Photo by Sam Kittner for National Geographic magazine.

Photo by Sam Kittner for National Geographic magazine.

Hanukkah is the 8 day Jewish Festival of Lights and Feast of Dedication, beginning on the 25th of the Jewish month Kislev. It celebrates the triumph of light over darkness, spirituality over materiality, and purity over adulteration.

An ancient book written in Hebrew tells the story of a heroine who helped defeat the Seleucids (Syrian-Greeks). The original book was lost, and there have been many different versions, named after the heroine, ‘Yehudit’ (Judith). One version places the story during the Maccabean revolt against Syrians. Judith was the daughter of a high priest who was a young widow who had devoted her life to charity and prayer. Judith’s home town of Bethulia was under siege by the notoriously cruel Syrian-Greek general Holofernes, who was determined to crush the rebellions that refused to accept Syrian rule. Holofernes cut off the water and food supply to the town to force its inhabitants to surrender. His plan almost worked, as the townspeople decided they would rather surrender than die of hunger and thirst, but the defending army argued for 5 more days before surrendering. Judith argued that they should have faith in God; that he would help and they should give him more than 5 days to answer their prayers. The elders of the town agreed.

Judith then devised a plan to approach Holofernes herself. The elders asked her not to go as they believed she would be sacrificing her own life. Judith continued with her plan and prepared to visit the merciless general with her maid; putting on her best clothes, and packing a basket of bread, cheese and wine.

When they approached the camp of the opposing army, they were stopped by soldiers who demanded to know who they were and who had sent them. Judith told them they had an important message for Holofernes and wanted to be taken to him. And so they were. Judith told Holofernes she would advise him on how to capture the town if he promised to be merciful with the townspeople. She told him that the situation in the town was desperate but their faith was strong and they would not surrender to him. But soon the townspeople would be forced to eat unkosher food, God would be angry and the town would then be easy to capture. Her plan included exchange of information between Holofernes and the watchmen of the town. Holofernes was impressed by the plan, and told Judith that if it was true, then she would become his wife when the town was captured.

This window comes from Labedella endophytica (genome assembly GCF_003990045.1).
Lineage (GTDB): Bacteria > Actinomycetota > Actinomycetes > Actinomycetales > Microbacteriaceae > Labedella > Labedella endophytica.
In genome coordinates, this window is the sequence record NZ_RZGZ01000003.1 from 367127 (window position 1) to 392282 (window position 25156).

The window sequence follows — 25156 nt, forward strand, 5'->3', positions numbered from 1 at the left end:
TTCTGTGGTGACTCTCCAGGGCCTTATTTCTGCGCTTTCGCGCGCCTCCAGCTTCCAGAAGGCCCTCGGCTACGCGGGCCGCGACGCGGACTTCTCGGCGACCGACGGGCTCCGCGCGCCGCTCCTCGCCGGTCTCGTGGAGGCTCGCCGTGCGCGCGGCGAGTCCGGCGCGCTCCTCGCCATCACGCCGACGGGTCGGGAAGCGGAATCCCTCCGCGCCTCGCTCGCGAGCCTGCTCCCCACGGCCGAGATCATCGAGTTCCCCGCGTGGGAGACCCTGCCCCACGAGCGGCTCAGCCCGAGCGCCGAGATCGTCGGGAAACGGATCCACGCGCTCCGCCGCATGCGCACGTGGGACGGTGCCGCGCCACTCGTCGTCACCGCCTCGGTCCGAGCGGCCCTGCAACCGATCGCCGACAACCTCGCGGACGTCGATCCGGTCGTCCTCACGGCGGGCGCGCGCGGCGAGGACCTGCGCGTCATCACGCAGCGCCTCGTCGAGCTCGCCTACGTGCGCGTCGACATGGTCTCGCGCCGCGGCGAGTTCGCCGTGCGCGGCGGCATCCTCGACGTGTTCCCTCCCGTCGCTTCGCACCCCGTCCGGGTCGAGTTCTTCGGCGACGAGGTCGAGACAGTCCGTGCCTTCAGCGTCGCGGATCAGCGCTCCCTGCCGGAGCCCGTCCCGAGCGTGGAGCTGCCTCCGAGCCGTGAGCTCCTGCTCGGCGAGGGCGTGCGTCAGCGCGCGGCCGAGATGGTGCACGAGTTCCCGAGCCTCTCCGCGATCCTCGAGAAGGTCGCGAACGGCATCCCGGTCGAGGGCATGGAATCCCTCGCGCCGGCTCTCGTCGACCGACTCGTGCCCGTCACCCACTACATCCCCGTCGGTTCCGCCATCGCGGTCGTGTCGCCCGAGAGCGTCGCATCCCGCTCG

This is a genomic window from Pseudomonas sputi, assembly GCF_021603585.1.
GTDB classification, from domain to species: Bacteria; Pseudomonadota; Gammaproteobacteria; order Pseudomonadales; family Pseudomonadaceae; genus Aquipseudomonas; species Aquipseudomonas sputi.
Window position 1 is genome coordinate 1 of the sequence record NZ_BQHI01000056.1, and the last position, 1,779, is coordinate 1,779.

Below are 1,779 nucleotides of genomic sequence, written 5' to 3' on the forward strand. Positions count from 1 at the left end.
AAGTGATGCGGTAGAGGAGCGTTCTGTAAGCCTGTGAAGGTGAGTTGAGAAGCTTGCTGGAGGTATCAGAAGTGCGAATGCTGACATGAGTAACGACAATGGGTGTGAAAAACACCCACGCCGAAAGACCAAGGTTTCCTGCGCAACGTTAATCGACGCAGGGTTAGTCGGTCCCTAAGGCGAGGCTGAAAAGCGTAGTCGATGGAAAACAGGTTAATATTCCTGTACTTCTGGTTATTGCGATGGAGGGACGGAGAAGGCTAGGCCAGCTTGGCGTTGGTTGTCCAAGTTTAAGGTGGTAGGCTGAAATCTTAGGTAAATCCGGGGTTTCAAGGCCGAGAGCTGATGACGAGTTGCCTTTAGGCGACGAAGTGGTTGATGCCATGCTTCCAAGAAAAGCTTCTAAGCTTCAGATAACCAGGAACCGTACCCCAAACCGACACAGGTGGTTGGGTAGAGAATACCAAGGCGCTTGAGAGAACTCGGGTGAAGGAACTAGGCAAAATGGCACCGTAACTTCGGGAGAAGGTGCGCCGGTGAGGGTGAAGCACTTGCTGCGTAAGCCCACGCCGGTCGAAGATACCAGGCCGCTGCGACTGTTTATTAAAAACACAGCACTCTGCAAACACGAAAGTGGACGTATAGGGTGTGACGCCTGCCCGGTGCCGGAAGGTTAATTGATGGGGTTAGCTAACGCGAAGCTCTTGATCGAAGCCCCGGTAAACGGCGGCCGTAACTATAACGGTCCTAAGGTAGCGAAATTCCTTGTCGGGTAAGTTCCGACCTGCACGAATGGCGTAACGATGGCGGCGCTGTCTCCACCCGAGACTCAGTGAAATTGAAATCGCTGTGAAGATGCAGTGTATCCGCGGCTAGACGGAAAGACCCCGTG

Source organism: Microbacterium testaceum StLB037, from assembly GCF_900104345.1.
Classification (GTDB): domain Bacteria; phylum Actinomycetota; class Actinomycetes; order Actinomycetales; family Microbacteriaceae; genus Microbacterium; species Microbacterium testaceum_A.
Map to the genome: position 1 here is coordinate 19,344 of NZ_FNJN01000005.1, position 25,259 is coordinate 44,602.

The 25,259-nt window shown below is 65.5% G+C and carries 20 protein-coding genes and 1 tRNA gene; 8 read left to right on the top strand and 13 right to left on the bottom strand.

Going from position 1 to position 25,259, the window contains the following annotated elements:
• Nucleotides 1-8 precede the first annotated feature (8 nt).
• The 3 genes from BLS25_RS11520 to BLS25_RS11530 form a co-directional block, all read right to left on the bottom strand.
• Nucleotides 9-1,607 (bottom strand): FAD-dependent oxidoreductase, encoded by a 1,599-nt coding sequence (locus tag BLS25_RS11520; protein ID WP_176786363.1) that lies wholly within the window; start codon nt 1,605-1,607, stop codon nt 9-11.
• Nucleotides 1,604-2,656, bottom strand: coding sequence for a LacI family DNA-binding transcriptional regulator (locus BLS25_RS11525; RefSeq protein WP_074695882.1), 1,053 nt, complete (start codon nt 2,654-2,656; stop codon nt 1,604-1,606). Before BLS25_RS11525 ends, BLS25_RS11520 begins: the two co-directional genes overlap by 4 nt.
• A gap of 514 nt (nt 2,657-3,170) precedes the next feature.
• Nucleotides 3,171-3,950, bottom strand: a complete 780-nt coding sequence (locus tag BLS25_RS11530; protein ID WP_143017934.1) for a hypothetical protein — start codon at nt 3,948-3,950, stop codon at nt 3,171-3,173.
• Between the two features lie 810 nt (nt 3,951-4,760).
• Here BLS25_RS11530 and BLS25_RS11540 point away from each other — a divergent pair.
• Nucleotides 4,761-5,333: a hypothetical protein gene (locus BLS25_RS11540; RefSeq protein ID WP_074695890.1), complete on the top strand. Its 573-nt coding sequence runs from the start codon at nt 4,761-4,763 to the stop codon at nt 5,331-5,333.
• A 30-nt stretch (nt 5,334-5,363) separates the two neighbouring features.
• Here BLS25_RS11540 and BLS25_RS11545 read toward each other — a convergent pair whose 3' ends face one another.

Judith was given a tent next to Holofernes and allowed to live on the army camp. She visited the watchmen of the town to tell them her plan was working. On the third day after visiting the watchmen, she told Holofernes that the town had run out of kosher food. He ordered a celebration and a feast at hearing the news. Judith fed Holofernes the wine, bread and cheese she had taken with her until he was drunk and fell unconscious. She took the opportunity to chop off his head, wrapped it in a blanket and returned to the town to show the townspeople her plan had worked. The towns‚Äô army made an early morning attack on the camp, where the soldiers were sent into panic at the discovery of their generals‚Äô headless body. Thanks to Judith’s bravery, the town’s people were free from persecution by Holofernes and his army.

-Leanne Beard
Junior Girl
Girl Museum Inc.

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